We started our day at Kaiser Wilhelm Memorial Church, originally consecrated in 1895 and named by Kaiser Wilhelm II in honor of his grandfather. It was irreparably damaged in a bombing raid in WWII and a modern church has been constructed in four buildings clustered around the ruins. The 1963 construction is undergoing renovation. The figure of Jesus is made of tombak, a metal with which we hadn't been familiar.
We next visited one of 16 atomic bomb shelters constructed in Berlin in the 1970s. It was intended to house 3600 people for two weeks and there were rooms designed to count people through peepholes so that no more than the allotted number could enter the shelter itself. It would have been insanely cramped and claustrophobic if ever used, not to mention that the 16 shelters would only have housed 1% of Berlin's population. There were no mirrors so as to discourage suicide and deprive the berserk of potential weapons. The kitchen in the photo would serve 1800 people. Two of the four well water pumps were left as manually operated ones to provide the opportunity for exercise or to vent pent up anger.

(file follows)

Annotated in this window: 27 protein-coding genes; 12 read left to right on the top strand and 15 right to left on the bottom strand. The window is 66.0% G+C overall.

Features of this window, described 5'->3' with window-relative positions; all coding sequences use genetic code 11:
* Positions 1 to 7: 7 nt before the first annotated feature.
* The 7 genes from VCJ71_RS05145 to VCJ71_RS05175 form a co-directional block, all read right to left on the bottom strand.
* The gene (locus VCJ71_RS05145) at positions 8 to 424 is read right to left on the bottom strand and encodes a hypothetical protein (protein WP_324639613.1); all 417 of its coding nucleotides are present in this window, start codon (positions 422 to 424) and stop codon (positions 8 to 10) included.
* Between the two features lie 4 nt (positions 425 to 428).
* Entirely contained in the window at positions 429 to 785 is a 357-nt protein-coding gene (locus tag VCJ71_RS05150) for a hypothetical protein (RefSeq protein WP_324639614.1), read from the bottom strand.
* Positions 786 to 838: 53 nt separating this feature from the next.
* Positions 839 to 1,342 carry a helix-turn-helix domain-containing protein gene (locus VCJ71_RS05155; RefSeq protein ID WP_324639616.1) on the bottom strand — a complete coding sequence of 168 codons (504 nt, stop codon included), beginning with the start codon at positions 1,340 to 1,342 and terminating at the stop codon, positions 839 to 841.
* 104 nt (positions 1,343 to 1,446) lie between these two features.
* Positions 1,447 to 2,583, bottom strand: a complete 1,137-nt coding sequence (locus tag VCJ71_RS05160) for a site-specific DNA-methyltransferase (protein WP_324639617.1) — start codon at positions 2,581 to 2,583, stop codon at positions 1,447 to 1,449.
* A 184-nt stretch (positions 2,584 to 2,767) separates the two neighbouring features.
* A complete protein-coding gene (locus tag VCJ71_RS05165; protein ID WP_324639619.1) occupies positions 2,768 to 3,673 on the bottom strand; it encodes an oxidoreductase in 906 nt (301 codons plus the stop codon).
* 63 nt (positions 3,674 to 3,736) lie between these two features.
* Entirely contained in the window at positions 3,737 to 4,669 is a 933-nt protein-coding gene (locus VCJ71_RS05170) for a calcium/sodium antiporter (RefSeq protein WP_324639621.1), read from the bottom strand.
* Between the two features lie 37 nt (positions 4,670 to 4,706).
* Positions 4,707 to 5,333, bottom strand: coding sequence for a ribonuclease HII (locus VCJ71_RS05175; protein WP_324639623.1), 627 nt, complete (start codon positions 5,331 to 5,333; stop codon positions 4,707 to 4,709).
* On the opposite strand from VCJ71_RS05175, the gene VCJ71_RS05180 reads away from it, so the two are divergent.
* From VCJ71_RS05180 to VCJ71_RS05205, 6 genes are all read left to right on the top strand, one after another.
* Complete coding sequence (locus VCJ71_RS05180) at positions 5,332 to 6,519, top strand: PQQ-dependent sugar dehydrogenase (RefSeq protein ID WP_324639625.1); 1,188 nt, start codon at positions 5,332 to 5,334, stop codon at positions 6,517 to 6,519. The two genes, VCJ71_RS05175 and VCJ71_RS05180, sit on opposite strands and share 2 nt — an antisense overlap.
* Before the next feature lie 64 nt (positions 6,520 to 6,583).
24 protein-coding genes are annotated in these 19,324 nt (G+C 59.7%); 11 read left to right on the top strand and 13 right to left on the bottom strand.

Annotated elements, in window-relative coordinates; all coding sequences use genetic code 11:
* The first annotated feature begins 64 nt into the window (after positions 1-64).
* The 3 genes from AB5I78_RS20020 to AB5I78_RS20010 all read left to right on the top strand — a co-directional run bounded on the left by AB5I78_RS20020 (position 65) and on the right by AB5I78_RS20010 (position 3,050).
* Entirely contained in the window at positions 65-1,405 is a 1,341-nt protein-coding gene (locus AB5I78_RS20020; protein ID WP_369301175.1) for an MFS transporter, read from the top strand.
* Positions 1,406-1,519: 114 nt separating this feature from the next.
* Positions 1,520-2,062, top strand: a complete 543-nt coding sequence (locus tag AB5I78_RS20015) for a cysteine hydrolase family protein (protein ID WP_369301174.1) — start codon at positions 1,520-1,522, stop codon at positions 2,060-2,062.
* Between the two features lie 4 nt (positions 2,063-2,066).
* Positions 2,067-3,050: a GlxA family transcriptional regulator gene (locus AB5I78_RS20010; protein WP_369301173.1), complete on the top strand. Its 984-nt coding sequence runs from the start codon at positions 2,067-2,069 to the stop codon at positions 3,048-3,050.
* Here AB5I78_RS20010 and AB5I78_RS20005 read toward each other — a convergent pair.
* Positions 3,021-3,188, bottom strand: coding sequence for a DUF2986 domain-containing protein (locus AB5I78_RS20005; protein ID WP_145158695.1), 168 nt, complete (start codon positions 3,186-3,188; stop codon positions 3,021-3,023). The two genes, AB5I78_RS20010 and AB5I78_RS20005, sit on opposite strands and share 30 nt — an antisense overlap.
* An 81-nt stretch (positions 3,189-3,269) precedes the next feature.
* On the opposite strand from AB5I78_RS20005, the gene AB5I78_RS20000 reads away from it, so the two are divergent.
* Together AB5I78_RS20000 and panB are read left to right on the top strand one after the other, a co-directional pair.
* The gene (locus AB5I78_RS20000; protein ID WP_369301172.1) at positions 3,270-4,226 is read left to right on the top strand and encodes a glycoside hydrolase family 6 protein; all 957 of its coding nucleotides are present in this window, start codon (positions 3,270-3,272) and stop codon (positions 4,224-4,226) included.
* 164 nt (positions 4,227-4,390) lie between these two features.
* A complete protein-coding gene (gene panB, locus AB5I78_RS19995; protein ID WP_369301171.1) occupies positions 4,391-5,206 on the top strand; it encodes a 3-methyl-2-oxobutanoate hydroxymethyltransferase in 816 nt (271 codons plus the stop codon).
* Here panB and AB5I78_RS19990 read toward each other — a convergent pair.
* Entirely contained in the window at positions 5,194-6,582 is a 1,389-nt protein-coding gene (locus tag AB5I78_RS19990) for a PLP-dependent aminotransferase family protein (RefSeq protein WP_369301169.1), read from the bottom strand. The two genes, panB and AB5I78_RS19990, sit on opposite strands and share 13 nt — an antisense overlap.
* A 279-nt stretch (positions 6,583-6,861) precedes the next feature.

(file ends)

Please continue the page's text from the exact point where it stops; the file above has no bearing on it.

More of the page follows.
After a civilized lunch, a visit to the Kathe Kollwitz museum and some shoes-off time at the hotel, we returned to the Memorial to the Murdered Jews of Europe, an evocative city block near the Brandburg Gate. Our first evening we walked through in the dark. The terrain undulates across the field, so that the blocks vary greatly in height to maintain only slight variations on the visual surface. Jewish people had been deeply woven into the life of Berlin for centuries. Perhaps 10,000 live there now.
For our final dinner in Berlin, we went for sausages - good ones. We were encouraged by the warm smell of a wood fire and sausages being grilled. We weren't disappointed.
We also returned to the Brandenburg Gate to check out the festivities marking the 25th anniversary of the fall of the Berlin Wall. The balloons lined 10 miles out of the more than 25 miles of death strip that once kept East Germans out of the west. Tonight it was the scene of a party with balloons marking the path of the Wall.
All along the path of the wall, large screens played out scenes from the time when the wall separated families and destinies: scenes like an East German official saying, "If people don't respect our borders, they will taste our bullets" and footage showing the wide "no man's land" on the east side of the wall laced with barbed wire and guards on both sides lobbing tear gas canisters at each other.